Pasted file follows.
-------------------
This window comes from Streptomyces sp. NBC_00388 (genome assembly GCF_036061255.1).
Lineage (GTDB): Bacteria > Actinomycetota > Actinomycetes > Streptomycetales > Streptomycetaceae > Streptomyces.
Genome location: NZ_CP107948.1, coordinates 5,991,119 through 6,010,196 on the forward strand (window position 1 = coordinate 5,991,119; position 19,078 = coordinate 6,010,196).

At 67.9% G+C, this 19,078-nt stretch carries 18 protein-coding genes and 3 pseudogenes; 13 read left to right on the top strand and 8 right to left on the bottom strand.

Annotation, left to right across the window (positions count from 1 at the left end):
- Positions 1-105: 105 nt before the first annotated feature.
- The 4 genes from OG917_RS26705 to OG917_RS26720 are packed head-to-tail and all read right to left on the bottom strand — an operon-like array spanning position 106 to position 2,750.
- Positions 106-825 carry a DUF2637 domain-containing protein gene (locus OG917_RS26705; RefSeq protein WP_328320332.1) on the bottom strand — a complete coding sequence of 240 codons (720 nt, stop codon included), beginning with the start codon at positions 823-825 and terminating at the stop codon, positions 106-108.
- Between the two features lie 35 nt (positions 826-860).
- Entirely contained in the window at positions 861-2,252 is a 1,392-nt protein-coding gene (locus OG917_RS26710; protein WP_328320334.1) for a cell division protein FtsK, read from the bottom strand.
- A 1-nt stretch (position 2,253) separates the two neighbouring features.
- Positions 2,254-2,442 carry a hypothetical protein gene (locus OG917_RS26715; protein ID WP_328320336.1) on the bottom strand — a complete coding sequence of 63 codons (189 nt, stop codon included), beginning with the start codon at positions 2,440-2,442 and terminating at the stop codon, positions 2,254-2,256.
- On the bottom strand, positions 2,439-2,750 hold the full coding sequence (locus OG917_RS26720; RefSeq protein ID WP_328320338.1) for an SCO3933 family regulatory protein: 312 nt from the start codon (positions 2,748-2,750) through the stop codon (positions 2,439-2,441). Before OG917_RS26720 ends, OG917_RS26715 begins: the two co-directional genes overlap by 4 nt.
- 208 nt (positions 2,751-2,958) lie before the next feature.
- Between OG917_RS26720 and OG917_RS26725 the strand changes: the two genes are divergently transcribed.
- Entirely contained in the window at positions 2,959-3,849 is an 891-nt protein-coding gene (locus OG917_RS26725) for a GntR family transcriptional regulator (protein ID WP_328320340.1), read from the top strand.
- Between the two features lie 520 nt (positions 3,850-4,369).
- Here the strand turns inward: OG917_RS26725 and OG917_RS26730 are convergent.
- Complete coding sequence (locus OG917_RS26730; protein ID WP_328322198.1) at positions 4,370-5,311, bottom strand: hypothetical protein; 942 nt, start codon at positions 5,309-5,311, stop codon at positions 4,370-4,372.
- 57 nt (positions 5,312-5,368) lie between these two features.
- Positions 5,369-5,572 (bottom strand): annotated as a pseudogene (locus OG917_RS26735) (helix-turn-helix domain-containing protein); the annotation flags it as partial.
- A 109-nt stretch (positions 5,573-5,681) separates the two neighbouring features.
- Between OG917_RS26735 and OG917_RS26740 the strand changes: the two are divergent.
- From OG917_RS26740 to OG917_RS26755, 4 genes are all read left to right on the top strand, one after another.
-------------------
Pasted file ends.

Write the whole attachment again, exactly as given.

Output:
This window comes from Streptomyces sp. NBC_00388 (genome assembly GCF_036061255.1).
Lineage (GTDB): Bacteria > Actinomycetota > Actinomycetes > Streptomycetales > Streptomycetaceae > Streptomyces.
Genome location: NZ_CP107948.1, coordinates 5,991,119 through 6,010,196 on the forward strand (window position 1 = coordinate 5,991,119; position 19,078 = coordinate 6,010,196).

At 67.9% G+C, this 19,078-nt stretch carries 18 protein-coding genes and 3 pseudogenes; 13 read left to right on the top strand and 8 right to left on the bottom strand.

Annotation, left to right across the window (positions count from 1 at the left end):
- Positions 1-105: 105 nt before the first annotated feature.
- The 4 genes from OG917_RS26705 to OG917_RS26720 are packed head-to-tail and all read right to left on the bottom strand — an operon-like array spanning position 106 to position 2,750.
- Positions 106-825 carry a DUF2637 domain-containing protein gene (locus OG917_RS26705; RefSeq protein WP_328320332.1) on the bottom strand — a complete coding sequence of 240 codons (720 nt, stop codon included), beginning with the start codon at positions 823-825 and terminating at the stop codon, positions 106-108.
- Between the two features lie 35 nt (positions 826-860).
- Entirely contained in the window at positions 861-2,252 is a 1,392-nt protein-coding gene (locus OG917_RS26710; protein WP_328320334.1) for a cell division protein FtsK, read from the bottom strand.
- A 1-nt stretch (position 2,253) separates the two neighbouring features.
- Positions 2,254-2,442 carry a hypothetical protein gene (locus OG917_RS26715; protein ID WP_328320336.1) on the bottom strand — a complete coding sequence of 63 codons (189 nt, stop codon included), beginning with the start codon at positions 2,440-2,442 and terminating at the stop codon, positions 2,254-2,256.
- On the bottom strand, positions 2,439-2,750 hold the full coding sequence (locus OG917_RS26720; RefSeq protein ID WP_328320338.1) for an SCO3933 family regulatory protein: 312 nt from the start codon (positions 2,748-2,750) through the stop codon (positions 2,439-2,441). Before OG917_RS26720 ends, OG917_RS26715 begins: the two co-directional genes overlap by 4 nt.
- 208 nt (positions 2,751-2,958) lie before the next feature.
- Between OG917_RS26720 and OG917_RS26725 the strand changes: the two genes are divergently transcribed.
- Entirely contained in the window at positions 2,959-3,849 is an 891-nt protein-coding gene (locus OG917_RS26725) for a GntR family transcriptional regulator (protein ID WP_328320340.1), read from the top strand.
- Between the two features lie 520 nt (positions 3,850-4,369).
- Here the strand turns inward: OG917_RS26725 and OG917_RS26730 are convergent.
- Complete coding sequence (locus OG917_RS26730; protein ID WP_328322198.1) at positions 4,370-5,311, bottom strand: hypothetical protein; 942 nt, start codon at positions 5,309-5,311, stop codon at positions 4,370-4,372.
- 57 nt (positions 5,312-5,368) lie between these two features.
- Positions 5,369-5,572 (bottom strand): annotated as a pseudogene (locus OG917_RS26735) (helix-turn-helix domain-containing protein); the annotation flags it as partial.
- A 109-nt stretch (positions 5,573-5,681) separates the two neighbouring features.
- Between OG917_RS26735 and OG917_RS26740 the strand changes: the two are divergent.
- From OG917_RS26740 to OG917_RS26755, 4 genes are all read left to right on the top strand, one after another.